By Luke Anderson
August 13, 2015
The Kaycee Methodist Church was originally built in 1910 in the Salt Creek oil fields. The structure was relocated in 1930 and became the town of Kaycee’s community church. It was soon the nucleus of the community, hosting church services, funerals, weddings, tea parties, and public health campaigns among many others.
When the church was moved from the oil fields, it was dismantled into three large pieces and drawn north by horses. When it arrived in Kaycee, no stone foundation was built, likely due to limited church finances. Instead, the church was placed on timber props that elevate the building about three feet above the ground. The wood foundation has since settled and is in need of reinforcement to support the entire building.
The church has only one level and a small crawlspace. The ‘T’ shaped building has a sanctuary, a Sunday school, kitchen, and an entry vestibule that was likely added sometime after relocation. Much of the exterior has been covered with metal, with the original wood elements hiding somewhere underneath. The building is crowned by a distinguished bell tower with a pyramid shingled roof, topped with a white cross.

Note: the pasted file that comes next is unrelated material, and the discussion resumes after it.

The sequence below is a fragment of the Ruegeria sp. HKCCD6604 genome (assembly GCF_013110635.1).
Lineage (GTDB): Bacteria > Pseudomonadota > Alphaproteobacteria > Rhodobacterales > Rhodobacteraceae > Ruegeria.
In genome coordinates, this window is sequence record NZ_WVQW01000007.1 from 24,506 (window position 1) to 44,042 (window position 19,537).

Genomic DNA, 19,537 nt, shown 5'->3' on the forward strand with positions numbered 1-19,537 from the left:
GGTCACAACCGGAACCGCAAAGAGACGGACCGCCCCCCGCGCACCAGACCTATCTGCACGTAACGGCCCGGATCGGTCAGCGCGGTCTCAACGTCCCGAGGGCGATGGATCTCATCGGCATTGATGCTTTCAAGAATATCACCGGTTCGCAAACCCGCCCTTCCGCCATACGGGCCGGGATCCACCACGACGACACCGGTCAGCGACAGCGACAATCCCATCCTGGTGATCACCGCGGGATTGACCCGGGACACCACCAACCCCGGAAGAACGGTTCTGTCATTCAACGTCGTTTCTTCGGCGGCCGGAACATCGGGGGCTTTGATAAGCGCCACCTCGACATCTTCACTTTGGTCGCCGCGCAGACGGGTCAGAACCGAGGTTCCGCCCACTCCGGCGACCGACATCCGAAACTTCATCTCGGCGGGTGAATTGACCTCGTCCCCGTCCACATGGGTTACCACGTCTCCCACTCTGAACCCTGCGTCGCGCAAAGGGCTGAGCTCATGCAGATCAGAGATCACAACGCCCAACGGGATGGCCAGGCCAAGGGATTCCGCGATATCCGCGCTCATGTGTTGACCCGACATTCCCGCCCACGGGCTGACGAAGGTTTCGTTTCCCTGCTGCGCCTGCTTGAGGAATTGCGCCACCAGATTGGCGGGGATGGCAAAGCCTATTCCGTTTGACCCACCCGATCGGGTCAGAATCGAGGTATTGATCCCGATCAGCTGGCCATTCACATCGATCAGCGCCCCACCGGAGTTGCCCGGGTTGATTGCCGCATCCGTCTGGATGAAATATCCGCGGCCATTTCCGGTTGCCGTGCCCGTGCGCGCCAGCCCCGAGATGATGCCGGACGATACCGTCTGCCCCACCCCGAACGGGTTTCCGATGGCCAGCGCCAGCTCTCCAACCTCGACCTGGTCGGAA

The Kaycee Methodist Church is historically significant because of the unique circumstances regarding its relocation as well as its role in bringing together and serving as the heart of a community for many years. The church precariously traveled by horse-drawn means and was put back together in a new location to serve the community interests of the small town of Kaycee, Wyoming.
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This project was funded in part by a Historic Architecture Assistance Fund grant, and completed by High Plains Architects with KL&A, Inc Structural Engineers. The program is offered by the Alliance for Historic Wyoming in partnership with Wyoming Main Street and the Wyoming State Historic Preservation Office, and is made possible by a grant from the Wyoming Cultural Trust Fund.